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Competition between Ants and Birds in a Swedish Forest

Paul D. Haemig
Oikos
Vol. 65, No. 3 (Dec., 1992), pp. 479-483
Published by: Wiley on behalf of Nordic Society Oikos
DOI: 10.2307/3545565
Stable URL: http://www.jstor.org/stable/3545565
Page Count: 5
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Competition between Ants and Birds in a Swedish Forest
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Abstract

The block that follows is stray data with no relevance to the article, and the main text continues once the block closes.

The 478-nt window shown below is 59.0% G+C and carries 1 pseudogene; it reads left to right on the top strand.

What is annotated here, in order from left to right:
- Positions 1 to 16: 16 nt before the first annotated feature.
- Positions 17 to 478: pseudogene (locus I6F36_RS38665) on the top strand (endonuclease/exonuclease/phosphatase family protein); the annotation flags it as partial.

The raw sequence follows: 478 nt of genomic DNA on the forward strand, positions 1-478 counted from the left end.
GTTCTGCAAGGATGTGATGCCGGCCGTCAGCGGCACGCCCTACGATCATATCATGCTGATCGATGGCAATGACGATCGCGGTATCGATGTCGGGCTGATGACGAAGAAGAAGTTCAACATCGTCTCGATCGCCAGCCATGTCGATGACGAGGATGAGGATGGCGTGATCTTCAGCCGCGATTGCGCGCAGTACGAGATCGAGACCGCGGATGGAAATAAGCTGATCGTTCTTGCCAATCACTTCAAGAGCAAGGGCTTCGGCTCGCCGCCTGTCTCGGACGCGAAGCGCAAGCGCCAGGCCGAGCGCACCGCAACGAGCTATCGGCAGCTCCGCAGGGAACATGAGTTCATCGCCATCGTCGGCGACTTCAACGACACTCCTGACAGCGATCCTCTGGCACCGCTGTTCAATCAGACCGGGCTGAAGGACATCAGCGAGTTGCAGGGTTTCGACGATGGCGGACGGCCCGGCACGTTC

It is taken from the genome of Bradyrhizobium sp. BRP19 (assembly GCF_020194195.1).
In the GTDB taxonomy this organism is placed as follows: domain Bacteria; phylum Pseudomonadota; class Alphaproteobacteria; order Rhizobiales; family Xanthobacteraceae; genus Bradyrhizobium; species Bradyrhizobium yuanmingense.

I studied the effects of ants on bird foraging in trees near colonies of the wood ant Formica aquilonia. Ants were experimentally excluded from half the trees I watched by applying a chemical repellent to their lower trunks. Birds which foraged for insects on the bark or foliage of trees (tits, warblers, woodpeckers and treecreepers) visited the trees without ants more frequently, and for longer time periods, than the trees with ants. Pied flycatchers Ficedula hypoleuca, which used the trees solely as perches for sallying away after flying insects, visited the trees with ants more frequently. Food resources were found to be lower in the trees with ants, indicating that ants partially excluded birds by means of exploitative competition.

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